National Library of Namibia

The National Library and Archives Service of Namibia

Ministry of Education NamibiaThe National Library and Archives Service of Namibia is an example of the bringing together of library and archives services at a national level (as pioneered in Canada) and has an excellent international reputation.  Its Director chaired the regional branch for Eastern and Southern Africa (ESARBICA) at the International Council on Archives from 2009-2011.  The Namibian Archives Service had to focus on other priorities after the country’s independence and has only recently begun to take an interest in literary manuscripts.

Veno Kauaria

Veno V Kauaria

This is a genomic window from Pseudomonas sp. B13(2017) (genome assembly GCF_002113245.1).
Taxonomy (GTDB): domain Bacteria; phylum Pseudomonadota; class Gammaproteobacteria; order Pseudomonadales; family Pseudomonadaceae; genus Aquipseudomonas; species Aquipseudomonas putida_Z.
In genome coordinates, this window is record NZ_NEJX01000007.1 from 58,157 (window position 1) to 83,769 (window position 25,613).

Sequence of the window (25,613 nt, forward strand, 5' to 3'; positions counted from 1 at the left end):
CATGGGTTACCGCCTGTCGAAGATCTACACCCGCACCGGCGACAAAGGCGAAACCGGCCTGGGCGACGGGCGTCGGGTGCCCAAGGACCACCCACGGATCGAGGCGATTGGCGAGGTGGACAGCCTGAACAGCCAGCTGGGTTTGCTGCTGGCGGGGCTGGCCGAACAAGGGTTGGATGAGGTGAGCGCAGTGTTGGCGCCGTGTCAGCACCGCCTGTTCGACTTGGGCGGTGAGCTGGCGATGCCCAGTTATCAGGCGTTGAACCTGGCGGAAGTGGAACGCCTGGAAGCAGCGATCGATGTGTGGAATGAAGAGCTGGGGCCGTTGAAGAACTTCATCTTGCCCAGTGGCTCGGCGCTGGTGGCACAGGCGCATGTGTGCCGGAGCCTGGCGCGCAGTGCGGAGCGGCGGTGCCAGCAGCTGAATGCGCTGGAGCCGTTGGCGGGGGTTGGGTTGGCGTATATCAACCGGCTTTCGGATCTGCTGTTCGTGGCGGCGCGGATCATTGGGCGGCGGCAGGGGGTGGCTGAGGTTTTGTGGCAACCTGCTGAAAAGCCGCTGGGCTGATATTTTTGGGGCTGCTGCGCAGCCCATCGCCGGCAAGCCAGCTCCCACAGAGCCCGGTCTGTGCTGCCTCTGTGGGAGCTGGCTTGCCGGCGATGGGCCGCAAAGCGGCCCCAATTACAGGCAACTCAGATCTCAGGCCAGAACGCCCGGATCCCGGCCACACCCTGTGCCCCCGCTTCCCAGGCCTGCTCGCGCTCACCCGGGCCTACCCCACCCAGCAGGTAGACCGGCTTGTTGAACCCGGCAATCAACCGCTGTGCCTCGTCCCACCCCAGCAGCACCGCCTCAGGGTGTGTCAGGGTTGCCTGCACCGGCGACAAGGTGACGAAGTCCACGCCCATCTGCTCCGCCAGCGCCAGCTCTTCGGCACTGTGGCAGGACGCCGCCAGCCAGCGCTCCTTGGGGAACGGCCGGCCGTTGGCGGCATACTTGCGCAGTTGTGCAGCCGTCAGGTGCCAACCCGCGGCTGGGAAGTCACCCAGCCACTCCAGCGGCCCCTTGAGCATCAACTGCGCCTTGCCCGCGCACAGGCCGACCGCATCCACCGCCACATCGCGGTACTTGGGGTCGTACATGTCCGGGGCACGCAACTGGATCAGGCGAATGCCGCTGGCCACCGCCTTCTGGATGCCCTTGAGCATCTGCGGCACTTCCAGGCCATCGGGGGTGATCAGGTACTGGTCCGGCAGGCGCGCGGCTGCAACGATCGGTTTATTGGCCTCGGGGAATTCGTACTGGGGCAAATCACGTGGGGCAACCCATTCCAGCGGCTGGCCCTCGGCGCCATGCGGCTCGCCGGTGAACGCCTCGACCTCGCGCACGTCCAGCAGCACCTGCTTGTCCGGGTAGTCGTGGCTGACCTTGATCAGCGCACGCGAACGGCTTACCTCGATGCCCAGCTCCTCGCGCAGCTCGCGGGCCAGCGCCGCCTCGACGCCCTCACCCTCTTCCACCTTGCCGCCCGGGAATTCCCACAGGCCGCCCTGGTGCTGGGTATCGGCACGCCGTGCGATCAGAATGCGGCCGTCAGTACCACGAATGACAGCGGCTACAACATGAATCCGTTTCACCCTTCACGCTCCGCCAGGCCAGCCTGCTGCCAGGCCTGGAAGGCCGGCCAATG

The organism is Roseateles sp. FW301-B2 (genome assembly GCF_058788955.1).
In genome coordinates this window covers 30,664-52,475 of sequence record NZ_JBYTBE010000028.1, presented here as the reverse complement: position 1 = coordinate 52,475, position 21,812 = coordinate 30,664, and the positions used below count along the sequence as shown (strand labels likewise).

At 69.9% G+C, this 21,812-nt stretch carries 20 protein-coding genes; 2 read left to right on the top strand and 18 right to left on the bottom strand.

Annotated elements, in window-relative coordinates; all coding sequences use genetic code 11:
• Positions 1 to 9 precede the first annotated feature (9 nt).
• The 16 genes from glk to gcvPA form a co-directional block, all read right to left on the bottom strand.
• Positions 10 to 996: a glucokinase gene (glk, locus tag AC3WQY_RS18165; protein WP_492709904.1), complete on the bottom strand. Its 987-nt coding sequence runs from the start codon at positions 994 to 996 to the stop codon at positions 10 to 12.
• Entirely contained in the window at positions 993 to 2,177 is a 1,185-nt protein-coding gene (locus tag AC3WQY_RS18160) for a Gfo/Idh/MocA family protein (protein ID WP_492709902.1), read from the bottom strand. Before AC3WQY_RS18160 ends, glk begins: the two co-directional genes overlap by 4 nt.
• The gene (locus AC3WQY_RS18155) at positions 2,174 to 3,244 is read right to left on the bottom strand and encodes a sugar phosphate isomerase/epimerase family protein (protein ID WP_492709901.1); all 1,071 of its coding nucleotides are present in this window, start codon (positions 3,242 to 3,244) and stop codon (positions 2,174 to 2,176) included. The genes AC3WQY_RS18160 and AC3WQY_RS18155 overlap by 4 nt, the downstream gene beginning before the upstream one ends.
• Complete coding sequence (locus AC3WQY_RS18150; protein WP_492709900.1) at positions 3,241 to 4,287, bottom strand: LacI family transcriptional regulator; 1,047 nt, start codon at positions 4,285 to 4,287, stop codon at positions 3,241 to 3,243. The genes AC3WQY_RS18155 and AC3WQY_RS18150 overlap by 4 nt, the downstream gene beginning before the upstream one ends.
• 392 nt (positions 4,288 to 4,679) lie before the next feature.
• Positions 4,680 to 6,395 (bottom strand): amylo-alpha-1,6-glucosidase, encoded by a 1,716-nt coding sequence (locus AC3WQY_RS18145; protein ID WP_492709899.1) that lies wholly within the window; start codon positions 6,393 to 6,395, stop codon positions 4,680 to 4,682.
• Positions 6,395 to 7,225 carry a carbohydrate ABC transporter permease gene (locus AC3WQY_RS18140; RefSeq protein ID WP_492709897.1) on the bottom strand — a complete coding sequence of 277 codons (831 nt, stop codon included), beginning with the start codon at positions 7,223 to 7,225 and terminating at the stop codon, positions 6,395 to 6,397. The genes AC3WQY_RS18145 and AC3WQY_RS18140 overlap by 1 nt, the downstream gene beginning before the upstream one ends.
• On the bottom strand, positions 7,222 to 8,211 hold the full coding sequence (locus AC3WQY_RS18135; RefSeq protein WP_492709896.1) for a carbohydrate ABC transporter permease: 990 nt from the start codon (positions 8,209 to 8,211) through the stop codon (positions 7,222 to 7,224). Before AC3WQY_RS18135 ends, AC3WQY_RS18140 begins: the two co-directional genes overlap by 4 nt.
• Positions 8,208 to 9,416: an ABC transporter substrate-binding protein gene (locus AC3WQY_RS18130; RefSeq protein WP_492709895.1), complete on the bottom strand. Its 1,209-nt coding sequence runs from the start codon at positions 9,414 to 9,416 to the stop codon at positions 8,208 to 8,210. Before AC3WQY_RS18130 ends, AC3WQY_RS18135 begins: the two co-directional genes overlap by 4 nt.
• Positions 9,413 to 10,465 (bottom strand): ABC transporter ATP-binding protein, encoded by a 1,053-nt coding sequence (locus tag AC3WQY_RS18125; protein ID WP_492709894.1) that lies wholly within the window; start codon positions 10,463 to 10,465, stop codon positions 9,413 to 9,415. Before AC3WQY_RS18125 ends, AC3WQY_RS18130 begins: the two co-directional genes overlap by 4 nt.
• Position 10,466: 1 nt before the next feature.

Veno V Kauaria is Namibia’s leading librarian and archivist. As National Archivist she directs the National Archives in Windhoek, and is responsible for all public archives in the country. She represents a diverse range of countries within the International Council on Archives (ICA), where she chaired ESARBICA (The Eastern and Southern Africa Branch) from 2009-2011. She serves on ICA’s Executive Board, and is an active member of their Section for the Archives of Literature and Art (SLA). By linking the new network to the ESARBICA countries and other neighbours, Veno Kauaria will be able to add an important set of perspectives from a region with a rich literary heritage, but with a range of different political and cultural priorities, as the region adjusts to the aftermath of apartheid. Namibia has a wide variety of languages and literatures, including German and English traditions. In other countries (notably Zimbabwe and Kenya) the literature of resistance and liberation is of the highest quality. The liberation struggles in several states (Angola, Mozambique, Namibia) provide examples of political figures who were also prominent literary authors, most notably President Agostinho Neto. South Africa itself provides a different, often tragic, model of diasporic literary archives, with the papers of many refugees from apartheid being housed in their countries of exile, but also with courageous internal traditions of literary collection-building at institutions such as the University of the Witwatersrand and the Alan Paton Centre, Rhodes University, Grahamstown.